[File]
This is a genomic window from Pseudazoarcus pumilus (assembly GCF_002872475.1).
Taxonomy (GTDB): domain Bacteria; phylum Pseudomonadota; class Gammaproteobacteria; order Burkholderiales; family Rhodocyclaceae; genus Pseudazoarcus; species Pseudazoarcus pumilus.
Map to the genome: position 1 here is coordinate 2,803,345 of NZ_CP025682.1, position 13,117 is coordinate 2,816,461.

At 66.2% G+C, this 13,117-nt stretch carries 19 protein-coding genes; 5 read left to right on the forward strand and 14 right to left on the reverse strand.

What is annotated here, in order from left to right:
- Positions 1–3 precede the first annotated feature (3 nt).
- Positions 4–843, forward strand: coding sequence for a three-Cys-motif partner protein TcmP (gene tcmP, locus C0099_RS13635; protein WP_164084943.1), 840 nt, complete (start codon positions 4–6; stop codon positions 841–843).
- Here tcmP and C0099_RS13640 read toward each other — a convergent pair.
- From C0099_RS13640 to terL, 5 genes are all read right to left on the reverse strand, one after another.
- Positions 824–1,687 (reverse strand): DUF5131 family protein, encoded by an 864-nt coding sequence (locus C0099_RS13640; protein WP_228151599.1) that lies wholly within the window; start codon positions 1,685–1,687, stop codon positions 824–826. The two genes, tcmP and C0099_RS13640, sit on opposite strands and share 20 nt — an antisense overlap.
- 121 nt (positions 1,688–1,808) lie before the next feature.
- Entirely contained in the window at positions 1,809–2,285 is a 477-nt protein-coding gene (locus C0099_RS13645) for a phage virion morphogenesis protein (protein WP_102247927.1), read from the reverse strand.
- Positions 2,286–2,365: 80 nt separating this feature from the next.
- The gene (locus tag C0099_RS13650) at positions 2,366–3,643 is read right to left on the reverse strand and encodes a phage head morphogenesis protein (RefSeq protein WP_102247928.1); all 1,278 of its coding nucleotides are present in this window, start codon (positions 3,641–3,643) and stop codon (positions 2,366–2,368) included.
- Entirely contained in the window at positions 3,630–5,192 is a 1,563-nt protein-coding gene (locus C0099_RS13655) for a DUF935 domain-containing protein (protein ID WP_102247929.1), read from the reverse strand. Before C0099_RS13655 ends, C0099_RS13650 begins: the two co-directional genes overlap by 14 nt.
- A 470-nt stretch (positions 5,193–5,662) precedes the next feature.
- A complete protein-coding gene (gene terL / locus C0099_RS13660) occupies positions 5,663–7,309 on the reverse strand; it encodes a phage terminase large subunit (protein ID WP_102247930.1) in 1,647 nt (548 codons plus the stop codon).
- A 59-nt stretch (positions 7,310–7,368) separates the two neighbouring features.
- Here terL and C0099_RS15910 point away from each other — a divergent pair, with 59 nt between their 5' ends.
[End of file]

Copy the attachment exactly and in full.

This is a genomic window from Pseudazoarcus pumilus (assembly GCF_002872475.1).
Taxonomy (GTDB): domain Bacteria; phylum Pseudomonadota; class Gammaproteobacteria; order Burkholderiales; family Rhodocyclaceae; genus Pseudazoarcus; species Pseudazoarcus pumilus.
Map to the genome: position 1 here is coordinate 2,803,345 of NZ_CP025682.1, position 13,117 is coordinate 2,816,461.

At 66.2% G+C, this 13,117-nt stretch carries 19 protein-coding genes; 5 read left to right on the forward strand and 14 right to left on the reverse strand.

What is annotated here, in order from left to right:
- Positions 1–3 precede the first annotated feature (3 nt).
- Positions 4–843, forward strand: coding sequence for a three-Cys-motif partner protein TcmP (gene tcmP, locus C0099_RS13635; protein WP_164084943.1), 840 nt, complete (start codon positions 4–6; stop codon positions 841–843).
- Here tcmP and C0099_RS13640 read toward each other — a convergent pair.
- From C0099_RS13640 to terL, 5 genes are all read right to left on the reverse strand, one after another.
- Positions 824–1,687 (reverse strand): DUF5131 family protein, encoded by an 864-nt coding sequence (locus C0099_RS13640; protein WP_228151599.1) that lies wholly within the window; start codon positions 1,685–1,687, stop codon positions 824–826. The two genes, tcmP and C0099_RS13640, sit on opposite strands and share 20 nt — an antisense overlap.
- 121 nt (positions 1,688–1,808) lie before the next feature.
- Entirely contained in the window at positions 1,809–2,285 is a 477-nt protein-coding gene (locus C0099_RS13645) for a phage virion morphogenesis protein (protein WP_102247927.1), read from the reverse strand.
- Positions 2,286–2,365: 80 nt separating this feature from the next.
- The gene (locus tag C0099_RS13650) at positions 2,366–3,643 is read right to left on the reverse strand and encodes a phage head morphogenesis protein (RefSeq protein WP_102247928.1); all 1,278 of its coding nucleotides are present in this window, start codon (positions 3,641–3,643) and stop codon (positions 2,366–2,368) included.
- Entirely contained in the window at positions 3,630–5,192 is a 1,563-nt protein-coding gene (locus C0099_RS13655) for a DUF935 domain-containing protein (protein ID WP_102247929.1), read from the reverse strand. Before C0099_RS13655 ends, C0099_RS13650 begins: the two co-directional genes overlap by 14 nt.
- A 470-nt stretch (positions 5,193–5,662) precedes the next feature.
- A complete protein-coding gene (gene terL / locus C0099_RS13660) occupies positions 5,663–7,309 on the reverse strand; it encodes a phage terminase large subunit (protein ID WP_102247930.1) in 1,647 nt (548 codons plus the stop codon).
- A 59-nt stretch (positions 7,310–7,368) separates the two neighbouring features.
- Here terL and C0099_RS15910 point away from each other — a divergent pair, with 59 nt between their 5' ends.